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Global sustainability is local

February 2020: Progress towards realising the UN’s SDGs by 2030 is generally measured at the global level. However, recent evidence points towards sustainability being most effective and deliverable at the local level. The localisation of sustainability requires careful balancing between competing sectors to avoid achieving progress in one area and decreasing or reversing progress in another.


Researchers embarked on a mission to assess progress towards the SDGs, which offers a roadmap to build a more sustainable future. Review of countries’ progress showed that there is no singular ‘sustainability’ score, but that each sector is interrelated and requires a balanced approach at the local level. The publication coincides with the UN’s initiative to guide business help achieve the SDGs by 2030 which provides, amongst others, investment directions. The research aims to understand gains, losses, and trade-offs between poverty and inequality reduction, climate change mitigation, environmental restauration, and their impacts on a country’s prosperity, peace and justice.

Implications and opportunities

Engaging with the assessment, the researchers conclude that sustainability measurement is most impactful and deliverable at the local level. The study forms the basis for policy developments and policy recommendations to avoid progress in one area hampering or even reversing progress in other areas. It offers guidance on performance measurement and identifies education, healthcare, and environmental conservation policies as main triggers for progress.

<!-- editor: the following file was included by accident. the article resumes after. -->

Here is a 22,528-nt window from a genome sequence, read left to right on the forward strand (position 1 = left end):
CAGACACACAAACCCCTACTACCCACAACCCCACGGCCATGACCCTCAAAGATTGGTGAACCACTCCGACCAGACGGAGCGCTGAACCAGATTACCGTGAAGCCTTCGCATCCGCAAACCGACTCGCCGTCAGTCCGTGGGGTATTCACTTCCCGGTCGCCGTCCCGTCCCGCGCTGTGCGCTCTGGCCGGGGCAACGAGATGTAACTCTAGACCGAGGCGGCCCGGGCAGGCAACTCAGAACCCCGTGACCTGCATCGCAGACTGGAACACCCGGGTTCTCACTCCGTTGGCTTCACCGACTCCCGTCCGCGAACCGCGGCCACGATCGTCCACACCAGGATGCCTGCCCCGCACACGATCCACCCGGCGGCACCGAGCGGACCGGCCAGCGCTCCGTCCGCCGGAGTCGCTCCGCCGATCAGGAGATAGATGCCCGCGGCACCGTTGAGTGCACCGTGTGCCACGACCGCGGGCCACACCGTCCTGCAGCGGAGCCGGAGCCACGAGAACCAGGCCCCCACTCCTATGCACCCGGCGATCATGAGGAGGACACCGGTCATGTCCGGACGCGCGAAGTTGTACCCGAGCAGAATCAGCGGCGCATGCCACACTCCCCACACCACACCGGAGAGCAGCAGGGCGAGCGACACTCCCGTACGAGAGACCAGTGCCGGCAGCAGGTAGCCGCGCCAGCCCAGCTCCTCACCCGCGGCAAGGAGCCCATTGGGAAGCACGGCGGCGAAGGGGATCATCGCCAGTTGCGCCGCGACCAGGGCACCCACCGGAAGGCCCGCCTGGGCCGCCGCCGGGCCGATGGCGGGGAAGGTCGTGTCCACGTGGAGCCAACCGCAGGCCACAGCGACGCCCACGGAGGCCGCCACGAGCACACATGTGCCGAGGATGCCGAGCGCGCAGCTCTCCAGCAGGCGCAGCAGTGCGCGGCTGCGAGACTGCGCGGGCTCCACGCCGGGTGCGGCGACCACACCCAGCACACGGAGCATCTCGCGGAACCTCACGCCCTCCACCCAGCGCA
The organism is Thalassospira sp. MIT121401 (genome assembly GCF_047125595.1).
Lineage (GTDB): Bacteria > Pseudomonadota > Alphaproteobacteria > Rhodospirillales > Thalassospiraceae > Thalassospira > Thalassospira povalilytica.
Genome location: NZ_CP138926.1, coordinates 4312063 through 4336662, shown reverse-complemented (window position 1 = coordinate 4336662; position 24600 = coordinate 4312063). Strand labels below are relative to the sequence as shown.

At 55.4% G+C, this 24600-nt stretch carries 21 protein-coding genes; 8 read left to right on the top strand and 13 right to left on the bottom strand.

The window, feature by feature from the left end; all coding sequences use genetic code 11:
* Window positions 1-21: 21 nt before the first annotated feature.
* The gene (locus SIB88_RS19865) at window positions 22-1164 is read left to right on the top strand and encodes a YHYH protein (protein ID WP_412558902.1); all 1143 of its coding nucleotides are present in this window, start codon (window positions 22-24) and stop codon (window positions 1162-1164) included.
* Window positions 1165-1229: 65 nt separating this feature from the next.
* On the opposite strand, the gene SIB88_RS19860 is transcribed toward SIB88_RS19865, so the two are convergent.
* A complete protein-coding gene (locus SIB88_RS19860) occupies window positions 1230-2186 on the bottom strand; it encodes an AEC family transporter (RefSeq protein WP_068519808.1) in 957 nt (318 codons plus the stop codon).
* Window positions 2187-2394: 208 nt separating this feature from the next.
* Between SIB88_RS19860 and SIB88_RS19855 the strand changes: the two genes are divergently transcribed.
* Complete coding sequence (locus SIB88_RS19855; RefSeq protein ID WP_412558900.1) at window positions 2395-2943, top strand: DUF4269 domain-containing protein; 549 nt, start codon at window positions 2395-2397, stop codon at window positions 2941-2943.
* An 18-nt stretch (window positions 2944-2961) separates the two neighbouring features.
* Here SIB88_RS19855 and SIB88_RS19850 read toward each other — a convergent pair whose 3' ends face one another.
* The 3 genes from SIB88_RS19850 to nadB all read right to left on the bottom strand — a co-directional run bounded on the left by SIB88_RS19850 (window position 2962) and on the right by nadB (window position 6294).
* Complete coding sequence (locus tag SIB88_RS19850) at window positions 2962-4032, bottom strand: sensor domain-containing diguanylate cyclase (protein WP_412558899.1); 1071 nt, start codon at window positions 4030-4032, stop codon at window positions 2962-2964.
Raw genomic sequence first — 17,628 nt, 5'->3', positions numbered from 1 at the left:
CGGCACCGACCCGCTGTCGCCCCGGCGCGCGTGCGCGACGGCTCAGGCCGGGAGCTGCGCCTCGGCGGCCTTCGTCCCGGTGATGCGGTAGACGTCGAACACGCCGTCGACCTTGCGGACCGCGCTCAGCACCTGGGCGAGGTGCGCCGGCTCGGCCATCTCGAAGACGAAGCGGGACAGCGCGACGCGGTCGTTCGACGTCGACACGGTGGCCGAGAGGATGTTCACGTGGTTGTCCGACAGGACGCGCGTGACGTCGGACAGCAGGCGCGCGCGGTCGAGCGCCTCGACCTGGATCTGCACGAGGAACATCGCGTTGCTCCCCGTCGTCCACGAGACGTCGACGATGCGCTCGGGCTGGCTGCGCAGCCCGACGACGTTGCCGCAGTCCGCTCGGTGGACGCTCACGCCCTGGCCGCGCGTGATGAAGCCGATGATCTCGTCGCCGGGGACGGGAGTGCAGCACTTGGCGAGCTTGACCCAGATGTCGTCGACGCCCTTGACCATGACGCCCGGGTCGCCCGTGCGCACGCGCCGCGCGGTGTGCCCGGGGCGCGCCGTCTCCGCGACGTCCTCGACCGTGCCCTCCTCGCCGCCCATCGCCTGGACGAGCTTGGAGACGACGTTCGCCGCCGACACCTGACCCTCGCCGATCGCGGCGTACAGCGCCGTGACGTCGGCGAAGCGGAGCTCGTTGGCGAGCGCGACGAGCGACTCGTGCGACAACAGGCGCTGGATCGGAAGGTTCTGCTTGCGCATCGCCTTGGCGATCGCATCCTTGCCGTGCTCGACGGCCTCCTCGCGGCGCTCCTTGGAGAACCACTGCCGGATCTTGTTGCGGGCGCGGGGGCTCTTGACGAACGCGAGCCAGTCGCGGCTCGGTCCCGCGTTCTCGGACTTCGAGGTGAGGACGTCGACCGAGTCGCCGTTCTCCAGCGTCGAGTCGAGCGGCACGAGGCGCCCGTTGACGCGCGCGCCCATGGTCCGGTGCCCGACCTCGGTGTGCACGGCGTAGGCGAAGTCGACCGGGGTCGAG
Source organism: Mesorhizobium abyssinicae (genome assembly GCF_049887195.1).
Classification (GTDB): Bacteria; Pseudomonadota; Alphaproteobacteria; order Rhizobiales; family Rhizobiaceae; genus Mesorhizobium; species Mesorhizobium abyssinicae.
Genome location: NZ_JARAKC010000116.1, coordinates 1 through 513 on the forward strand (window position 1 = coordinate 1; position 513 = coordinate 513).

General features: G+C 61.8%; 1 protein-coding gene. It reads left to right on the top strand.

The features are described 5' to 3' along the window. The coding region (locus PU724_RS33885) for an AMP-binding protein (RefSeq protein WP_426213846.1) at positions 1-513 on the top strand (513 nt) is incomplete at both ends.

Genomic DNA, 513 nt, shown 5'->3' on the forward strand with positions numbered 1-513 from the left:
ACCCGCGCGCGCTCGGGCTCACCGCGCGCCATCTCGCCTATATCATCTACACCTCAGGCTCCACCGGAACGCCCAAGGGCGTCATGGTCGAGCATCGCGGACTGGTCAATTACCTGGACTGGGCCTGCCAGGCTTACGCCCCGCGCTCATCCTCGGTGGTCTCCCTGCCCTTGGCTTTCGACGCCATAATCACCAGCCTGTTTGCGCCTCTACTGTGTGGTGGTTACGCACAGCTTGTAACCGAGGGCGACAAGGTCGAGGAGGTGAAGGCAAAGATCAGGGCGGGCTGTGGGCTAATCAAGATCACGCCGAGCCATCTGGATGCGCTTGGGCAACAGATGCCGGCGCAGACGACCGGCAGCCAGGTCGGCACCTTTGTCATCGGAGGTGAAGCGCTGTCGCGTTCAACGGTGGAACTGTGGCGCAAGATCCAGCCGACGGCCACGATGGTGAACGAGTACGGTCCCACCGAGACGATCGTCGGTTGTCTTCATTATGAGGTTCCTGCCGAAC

The assessment draws from different models and all results should be seen within its methodological context, which leads to the inclusion and exclusion of specific sustainability dimensions.


Zhenci, X., Chau, S., N., Chen, X., (2020). Assessing progress towards sustainable development over space and time. Nature, 577 (7788), 74.

BusinessGreen (2020). UN Global Compact launches new initiative to spur decade of private sector progress towards the SDGs. Retrieved from


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Adele Wiliams

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The views expressed in these external research papers are those of the authors and do not represent an official position of CISL, the University of Cambridge, or any of its individual business partners or clients.